Appearing before Parliament on 16 July, Jerry del Missier, a former senior Barclays executive and COO, said that he had received instructions from Robert Diamond to lower rates after Diamond’s discussions with bank regulators. He said that he had received information of a conversation between Diamond and Paul Tucker, deputy governor of the Bank of England, in which they had discussed the bank’s financial position at the height of the 2008 financial crisis. It was his understanding that senior British government officials had instructed the bank to alter the rates. Mr. del Missier’s testimony followed statements from Diamond in which he denied that he had told his deputies to report false Libor rates.

Tucker also but voluntarily appeared before parliament, to clarify the discussions he had with Bob Diamond. He said he had never encouraged manipulation of the Libor, and that other self-regulated mechanisms like the Libor should be reformed. “We thought this was a malfunctioning market not a dishonest market,” explained Paul Tucker, deputy governor of the Bank of England, towards the end of his much-awaited testimony to a parliamentary committee. Mr. Tucker was appearing at his own request to give his version of a telephone conversation in October 2008 with Bob Diamond. Asked whether he refuted the note’s suggestion, Mr. Tucker responded: “absolutely”. Did government ministers lean on him to give such an instruction? “Absolutely not,” he said, adding that the Whitehall figures with whom he had conversations during the crisis were senior civil servants, not government ministers. The denials undercut the claim by George Osborne, Chancellor of the Exchequer that ministers of the previous Labor government, including Ed Balls, now the shadow chancellor, were directly implicated in the LIBOR scandal.

Mr. Tucker said he had merely advised Mr. Diamond to be careful that Barclay’s money-market desk was not inadvertently sending up distress signals about the bank’s health by paying over the odds for short-term liquidity. The phone call took place in highly stressed circumstances, shortly after two other British banks had received capital injections from the government to prop them up. “Barclays was the next in line” of the dominoes that might topple, he said.

If Mr. Tucker did not bless the doctoring of LIBOR rates, should he have known it was going on? According to his memo, Mr. Diamond explained to Mr. Tucker that “not all banks were providing [LIBOR] quotes at the level that represented real transactions.” Mr. Tucker told the committee that he took this to mean that other banks, which had submitted LIBOR quotes, but did not need to raise cash, had under-estimated their likely borrowing costs. He did not interpret Mr. Diamond’s remarks as blowing the whistle on the misreporting of LIBOR, Mr. Tucker said—and that he wasn’t aware of any allegations that banks were deliberately “low-balling” LIBOR rates until very recently.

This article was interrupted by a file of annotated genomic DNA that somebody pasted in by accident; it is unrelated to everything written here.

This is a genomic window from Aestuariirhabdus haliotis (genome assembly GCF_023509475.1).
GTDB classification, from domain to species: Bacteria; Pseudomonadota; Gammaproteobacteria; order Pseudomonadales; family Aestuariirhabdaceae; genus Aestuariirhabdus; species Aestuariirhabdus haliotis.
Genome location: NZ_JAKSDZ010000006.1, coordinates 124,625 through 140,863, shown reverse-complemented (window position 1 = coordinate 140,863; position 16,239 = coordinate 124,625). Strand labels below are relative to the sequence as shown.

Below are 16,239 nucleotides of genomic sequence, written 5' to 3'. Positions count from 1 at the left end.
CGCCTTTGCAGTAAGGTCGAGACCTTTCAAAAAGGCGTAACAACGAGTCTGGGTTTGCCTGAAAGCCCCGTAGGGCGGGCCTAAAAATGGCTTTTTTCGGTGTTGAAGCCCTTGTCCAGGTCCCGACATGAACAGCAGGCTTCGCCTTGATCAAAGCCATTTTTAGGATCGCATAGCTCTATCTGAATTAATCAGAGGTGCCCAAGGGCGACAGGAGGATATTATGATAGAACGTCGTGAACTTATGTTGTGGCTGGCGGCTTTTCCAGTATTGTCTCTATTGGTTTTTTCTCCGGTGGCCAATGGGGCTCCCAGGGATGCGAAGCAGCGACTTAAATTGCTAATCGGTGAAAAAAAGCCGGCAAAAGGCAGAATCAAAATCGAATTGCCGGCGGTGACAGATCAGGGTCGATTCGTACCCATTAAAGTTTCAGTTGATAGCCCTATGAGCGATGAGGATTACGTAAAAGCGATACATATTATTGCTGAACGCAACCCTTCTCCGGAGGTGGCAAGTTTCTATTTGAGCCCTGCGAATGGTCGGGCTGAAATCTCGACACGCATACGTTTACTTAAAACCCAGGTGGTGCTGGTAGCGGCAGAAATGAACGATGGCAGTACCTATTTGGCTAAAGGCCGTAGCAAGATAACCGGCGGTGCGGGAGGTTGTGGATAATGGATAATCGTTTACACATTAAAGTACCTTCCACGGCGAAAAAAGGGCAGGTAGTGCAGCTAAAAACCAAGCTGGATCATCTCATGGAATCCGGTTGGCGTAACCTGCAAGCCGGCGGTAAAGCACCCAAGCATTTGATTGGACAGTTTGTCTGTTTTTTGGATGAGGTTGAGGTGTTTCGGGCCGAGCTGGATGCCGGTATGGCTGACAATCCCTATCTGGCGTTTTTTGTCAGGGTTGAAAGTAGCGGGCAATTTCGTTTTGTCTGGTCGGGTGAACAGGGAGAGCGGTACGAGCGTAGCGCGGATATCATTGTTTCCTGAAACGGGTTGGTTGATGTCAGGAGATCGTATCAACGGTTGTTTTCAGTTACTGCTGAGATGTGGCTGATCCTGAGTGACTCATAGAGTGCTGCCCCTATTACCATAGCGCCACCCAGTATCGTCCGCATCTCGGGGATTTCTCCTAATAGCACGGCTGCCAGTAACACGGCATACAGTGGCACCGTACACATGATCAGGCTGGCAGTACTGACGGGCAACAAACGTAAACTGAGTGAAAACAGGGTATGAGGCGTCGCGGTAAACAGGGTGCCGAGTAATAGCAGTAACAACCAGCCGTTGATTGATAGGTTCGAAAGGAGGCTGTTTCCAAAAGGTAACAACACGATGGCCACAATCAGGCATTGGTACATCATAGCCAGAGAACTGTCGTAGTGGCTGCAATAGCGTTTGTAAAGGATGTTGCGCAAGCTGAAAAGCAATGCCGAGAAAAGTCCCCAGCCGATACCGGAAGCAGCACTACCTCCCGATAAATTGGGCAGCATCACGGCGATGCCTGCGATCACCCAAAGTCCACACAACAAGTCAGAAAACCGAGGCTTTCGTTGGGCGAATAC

There was little in Mr. Tucker’s testimony to suggest that he did anything wrong or was negligent. But the link with the LIBOR crisis might still hurt his hopes of succeeding Sir Mervyn King as the Bank of England’s governor next year. Sir Mervyn has been criticised that he remained aloof from finance folk in the early weeks of the crisis and so was slow to respond. It would be harsh, then, if Mr. Tucker’s chances to get the top job are hurt by his efforts to keep in touch.

Two days later, it was announced that the U.K. Serious Fraud Office had also opened a criminal investigation into manipulation of interest rates. The investigation was not limited to Barclays. It has been reported since then that regulators in at least seven countries are investigating the rigging of the Libor and other interest rates. Around 20 major banks have been named in investigations and court cases.

The United States Congress began investigating on 10 July. Senate Banking Committee Chairman Tim Johnson said he questioned Treasury Secretary Timothy Geithner and Federal Reserve Chairman Ben Bernanke about the scandal during scheduled hearings.

Documents released by the New York Federal Reserve Bank in July,2012 showed regulators in the United States and England had some knowledge that bankers were submitting misleading Libor bids during the 2008 financial crisis to make their financial institutions appear stronger than they were. Among other details, the Fed documents included the transcript of an April 2008 telephone call between a Barclays trader in New York and Fed official Fabiola Ravazzolo, in which the unidentified trader said: “So, we know that we’re not posting um, an honest Libor.”